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Photography Pioneers

by: Suzanne VanDeGrift

Modern day photography dates back to the early 1800's. The word photography is derived from the Greeks; photos meaning light and graphein meaning to draw. The word was first used in 1839 by scientist Sir John FW Herschel to describe a method of recording images. That was 12 years after the first photograph was captured by Frenchman Louis Jacque Mande Daguerre, a professional opera scene painter. This first process took eight hours and he then worked 12 more years to reduce the expose time to under 30 minutes and keep the image from disappearing. These first photographs were exposed on metal that had been sensitized to accept the image and were called Daguerreotypes after their French inventor. Then came the tintype, invented in 1856 by Hamilton Smith. This was a thin sheet of iron used as a base for light sensitive material to produce a photograph.

Along came an American from upstate New York, George Eastman, who was very fascinated by photography, but frustrated with what he considered cumbersome exposure methods. He developed a dry photographic plate, patented it in the United States and England and began his first photographic business in 1880. In 1884, he replaced the glass plates with paper rolls allowing multiple images to be taken much more quickly. Four years later, on September 4, 1888 he patented he "roll film camera". You could take your pictures, mail the camera to Kodak who would develop your 100 photos and send them back to you along with another roll of 100 exposures. Sound familiar? The big difference? You used to get your camera back, now you don't!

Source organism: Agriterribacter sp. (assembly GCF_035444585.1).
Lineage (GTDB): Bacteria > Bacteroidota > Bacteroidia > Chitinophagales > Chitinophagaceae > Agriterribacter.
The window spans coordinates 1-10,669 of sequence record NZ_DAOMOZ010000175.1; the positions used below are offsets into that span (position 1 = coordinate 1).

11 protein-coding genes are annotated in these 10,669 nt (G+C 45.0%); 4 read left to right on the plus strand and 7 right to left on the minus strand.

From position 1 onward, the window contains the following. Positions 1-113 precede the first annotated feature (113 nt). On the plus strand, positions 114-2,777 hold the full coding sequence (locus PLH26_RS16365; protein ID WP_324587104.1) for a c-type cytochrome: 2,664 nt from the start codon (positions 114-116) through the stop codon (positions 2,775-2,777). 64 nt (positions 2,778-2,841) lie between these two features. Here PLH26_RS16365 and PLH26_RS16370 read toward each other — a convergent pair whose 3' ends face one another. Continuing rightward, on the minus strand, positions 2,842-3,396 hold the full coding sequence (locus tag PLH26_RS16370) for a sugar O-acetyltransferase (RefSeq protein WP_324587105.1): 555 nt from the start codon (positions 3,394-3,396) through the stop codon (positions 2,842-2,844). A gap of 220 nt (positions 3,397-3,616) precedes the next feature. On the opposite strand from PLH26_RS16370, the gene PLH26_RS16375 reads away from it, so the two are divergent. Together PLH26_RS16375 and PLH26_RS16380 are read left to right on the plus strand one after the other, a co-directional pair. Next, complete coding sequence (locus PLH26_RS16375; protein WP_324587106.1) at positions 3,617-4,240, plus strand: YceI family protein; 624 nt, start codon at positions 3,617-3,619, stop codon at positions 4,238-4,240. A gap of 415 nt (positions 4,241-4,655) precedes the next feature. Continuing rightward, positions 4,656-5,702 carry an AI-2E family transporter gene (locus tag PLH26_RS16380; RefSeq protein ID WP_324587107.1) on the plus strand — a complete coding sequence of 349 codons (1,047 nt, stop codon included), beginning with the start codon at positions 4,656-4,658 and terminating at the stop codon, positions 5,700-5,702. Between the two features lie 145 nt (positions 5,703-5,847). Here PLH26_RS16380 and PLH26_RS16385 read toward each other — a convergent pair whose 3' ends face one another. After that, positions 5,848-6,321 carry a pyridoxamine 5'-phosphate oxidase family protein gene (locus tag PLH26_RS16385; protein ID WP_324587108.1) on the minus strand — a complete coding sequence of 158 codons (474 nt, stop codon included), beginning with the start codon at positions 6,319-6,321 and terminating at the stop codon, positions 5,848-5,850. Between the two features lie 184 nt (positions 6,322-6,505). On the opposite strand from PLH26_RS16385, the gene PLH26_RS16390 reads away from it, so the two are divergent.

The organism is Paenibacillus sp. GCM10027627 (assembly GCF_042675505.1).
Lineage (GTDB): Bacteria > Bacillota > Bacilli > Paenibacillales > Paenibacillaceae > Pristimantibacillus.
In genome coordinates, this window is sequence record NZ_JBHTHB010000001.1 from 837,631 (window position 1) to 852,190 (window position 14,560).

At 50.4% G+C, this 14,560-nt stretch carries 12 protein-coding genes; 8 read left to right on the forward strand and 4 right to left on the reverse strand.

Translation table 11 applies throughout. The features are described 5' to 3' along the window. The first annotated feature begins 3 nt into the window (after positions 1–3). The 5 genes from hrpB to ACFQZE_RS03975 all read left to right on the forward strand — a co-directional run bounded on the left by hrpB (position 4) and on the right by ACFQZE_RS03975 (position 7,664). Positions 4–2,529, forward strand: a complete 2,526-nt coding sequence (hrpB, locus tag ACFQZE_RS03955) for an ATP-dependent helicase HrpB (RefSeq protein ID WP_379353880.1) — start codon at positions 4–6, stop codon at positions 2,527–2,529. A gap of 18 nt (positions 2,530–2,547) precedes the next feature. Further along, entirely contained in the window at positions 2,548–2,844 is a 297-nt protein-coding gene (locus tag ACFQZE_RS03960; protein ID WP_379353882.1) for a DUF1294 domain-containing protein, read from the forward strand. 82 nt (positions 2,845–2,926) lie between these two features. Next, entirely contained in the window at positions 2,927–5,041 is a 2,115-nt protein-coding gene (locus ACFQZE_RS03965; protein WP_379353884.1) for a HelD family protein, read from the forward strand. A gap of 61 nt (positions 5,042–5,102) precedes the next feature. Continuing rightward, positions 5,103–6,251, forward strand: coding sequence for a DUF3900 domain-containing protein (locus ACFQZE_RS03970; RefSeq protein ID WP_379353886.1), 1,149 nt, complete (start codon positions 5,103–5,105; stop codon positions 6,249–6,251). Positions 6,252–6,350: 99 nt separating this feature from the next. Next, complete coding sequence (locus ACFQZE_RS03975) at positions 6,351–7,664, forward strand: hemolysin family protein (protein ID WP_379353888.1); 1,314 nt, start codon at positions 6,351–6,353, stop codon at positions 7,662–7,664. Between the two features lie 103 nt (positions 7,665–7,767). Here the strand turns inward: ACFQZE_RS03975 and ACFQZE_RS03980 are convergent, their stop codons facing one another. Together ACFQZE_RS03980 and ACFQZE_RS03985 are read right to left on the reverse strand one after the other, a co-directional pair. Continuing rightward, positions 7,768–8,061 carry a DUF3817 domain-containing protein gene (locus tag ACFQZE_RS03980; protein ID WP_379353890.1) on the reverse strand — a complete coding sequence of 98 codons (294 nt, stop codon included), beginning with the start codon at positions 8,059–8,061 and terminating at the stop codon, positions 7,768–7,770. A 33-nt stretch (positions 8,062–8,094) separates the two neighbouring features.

These pioneers would be amazed with the equipment available to us today. We have the digital camera, the SLR,35mm, the camcorder, automatic exposure and automatic focusing, zoom lens and video. We even take pictures with our cellphones, which we can then download onto our computers. We have the luxury of going just about anywhere to get that perfect shot. Indoors, outdoors, underwater, or on top of a mountain. We attach our camera to a tripod and set the self timer so we can be in that majestic mountain scene.

When the equipment was of a size to be transported from place to place, they certainly didn't have a camera case with a padded shoulder strap. We have a camera bag suited to fit every camera and the accessories. Backpacks for hiking up that trail and lens pouches.

We can take pictures as a hobby, while on vacation; supplement our income as a weekend photographer/writer for a local newspaper; or travel the world as a full-time photojournalist. Today, our photographic possibilities are limitless thanks, at least in part, to these photography trailblazers.

About The Author
Suzanne VanDeGrift of Web Submission Services, Inc., has developed this article for, manufacturer of feature packed and functional digital camera bags


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